4. Upon five (5) day’s notice, given after the date on which the right to file objections as fixed in the order has expired, the Commission shall proceed to hear the petition and try any issue made by the objections filed; and if no such objection is sufficient, and the material allegations of the petition are true, it shall render judgment dissolving the corporation and directing such disposition of its assets as justice requires, and may appoint a receiver to collect such assets and pay the debts of the corporation.

 Dissolution by shortening corporate term
A voluntary dissolution may be effected by amending the articles of incorporation to shorten the corporate term. A copy of the amended articles of incorporation shall be submitted to the SEC in accordance with the Corporation Code. Upon approval of the amended articles of incorporation of the expiration of the shortened term, as the case may be, the corporation shall be deemed dissolved without any further proceedings, subject to the provisions for corporate liquidation.
The following requirements must be submitted to the SEC:

  1. Notice of the dissolution of the corporation by shortening its corporate term be published in a newspaper of general circulation for three (3) consecutive weeks;
  2. List of corporate creditors, with their consent to the shortening of corporate term;
  3. Submission by the majority stockholders or principal officers of the corporation of an undertaking  under oath that they shall be personally answer for any outstanding obligations of the corporation; and
  4. Latest audited financial statements of the corporation which must not be earlier than the date of the stockholders’ or membership meeting approving the amendment to the articles of incorporation;
  5. BIR Tax Clearance
  6. Directors' Certificate - A Notarized document signed by majority of the directors and corporate secretary certifying the amendment of the articles of incorporation shortening the corporate term, the votes of the directors and stockholders thereto, and the date and place of the stockholders meeting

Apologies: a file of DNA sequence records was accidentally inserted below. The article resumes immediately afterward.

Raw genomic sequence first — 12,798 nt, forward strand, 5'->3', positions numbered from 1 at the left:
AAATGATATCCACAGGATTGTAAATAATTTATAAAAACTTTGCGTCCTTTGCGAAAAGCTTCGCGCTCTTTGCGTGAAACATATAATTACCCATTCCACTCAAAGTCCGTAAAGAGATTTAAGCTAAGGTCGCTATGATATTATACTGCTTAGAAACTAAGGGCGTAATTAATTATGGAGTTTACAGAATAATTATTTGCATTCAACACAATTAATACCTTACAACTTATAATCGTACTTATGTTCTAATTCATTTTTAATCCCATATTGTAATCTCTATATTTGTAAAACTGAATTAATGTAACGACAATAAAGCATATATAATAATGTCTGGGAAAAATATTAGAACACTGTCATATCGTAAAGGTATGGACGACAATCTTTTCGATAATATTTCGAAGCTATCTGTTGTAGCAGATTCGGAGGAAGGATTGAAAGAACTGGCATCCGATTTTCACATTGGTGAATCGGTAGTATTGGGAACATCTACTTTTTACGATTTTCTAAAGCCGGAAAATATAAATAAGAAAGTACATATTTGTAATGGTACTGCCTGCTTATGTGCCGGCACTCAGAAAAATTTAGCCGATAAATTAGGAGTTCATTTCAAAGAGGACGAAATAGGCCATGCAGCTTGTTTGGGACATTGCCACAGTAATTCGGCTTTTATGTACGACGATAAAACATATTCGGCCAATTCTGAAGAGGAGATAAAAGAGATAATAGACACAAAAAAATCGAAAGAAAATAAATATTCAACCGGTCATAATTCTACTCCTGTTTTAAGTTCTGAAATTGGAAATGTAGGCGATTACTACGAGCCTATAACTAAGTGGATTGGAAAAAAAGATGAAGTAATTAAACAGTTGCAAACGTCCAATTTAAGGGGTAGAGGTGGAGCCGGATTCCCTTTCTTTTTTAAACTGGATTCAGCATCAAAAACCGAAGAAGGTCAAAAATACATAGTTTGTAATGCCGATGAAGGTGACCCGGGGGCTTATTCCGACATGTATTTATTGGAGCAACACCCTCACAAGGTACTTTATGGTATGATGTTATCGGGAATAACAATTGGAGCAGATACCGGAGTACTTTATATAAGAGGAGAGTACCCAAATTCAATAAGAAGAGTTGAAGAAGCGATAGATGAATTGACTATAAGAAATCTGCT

7. Indorsements/clearances from other government agencies, if applicable.

Dissolution by expiration of corporate term
This is another mode of voluntary dissolution, when the corporate life of the corporation as stated in its articles of incorporation is allowed to expire, without extension, then the corporation is deemed dissolved by such expiration without the need of further action on the part of the corporation or the State. (Section 11).



Involuntary dissolution
A corporation may be dissolved by the SEC upon filing of a verified complaint and after proper notice and hearing on the grounds provided by existing laws, rules and regulations. (Section 121)
The following are the grounds for involuntary dissolution:

  1. If the corporation does not formally organize and commence the transaction of its business or the construction of its works within two (2) years from the date of its incorporation, its corporate power ceases and the corporation shall be deemed dissolved;
  2. If the corporation has commenced the transaction of its business, but subsequently becomes continuously inoperative for a period of five (5) years, the same shall be a ground for the suspension and revocation of its corporate franchise or certificate of incorporation;
  3. When the corporation fails to adopt and file a code of by-laws in the manner provided by law;
  4. When the corporation has offended against a provision of a law for its creation or renewal;
  5. When it has committed or omitted an act which amounts to a surrender of its corporate rights, privileges,, or franchises;
  6. When it has misused a right, privilege, or franchise conferred it upon by law, such as commission by the corporation of ultra vires or illegal acts;
  7. When on the basis of findings and recommendations of a duly appointed management committee or rehabilitation receiver, or based on the SEC’s own findings, the continuance of the business of the corporation would not be feasible or profitable nor work to the best interest of the stockholders, parties-litigants, creditors, or the general public;
  8. When the corporation is guilty of fraud in procuring its certificate of registrations;
  9. When the corporation is guilty of serious misrepresentation as to what the corporation can do or is doing to the great prejudice of or damage to the general public;
  10. Refusal of the corporation to comply or defiance of any lawful order of the SEC restraining commission of acts which would amount to a grave violation of its franchise; and
  11. Failure of the corporation to file required reports in appropriate forms as determined by the SEC within the prescribed period.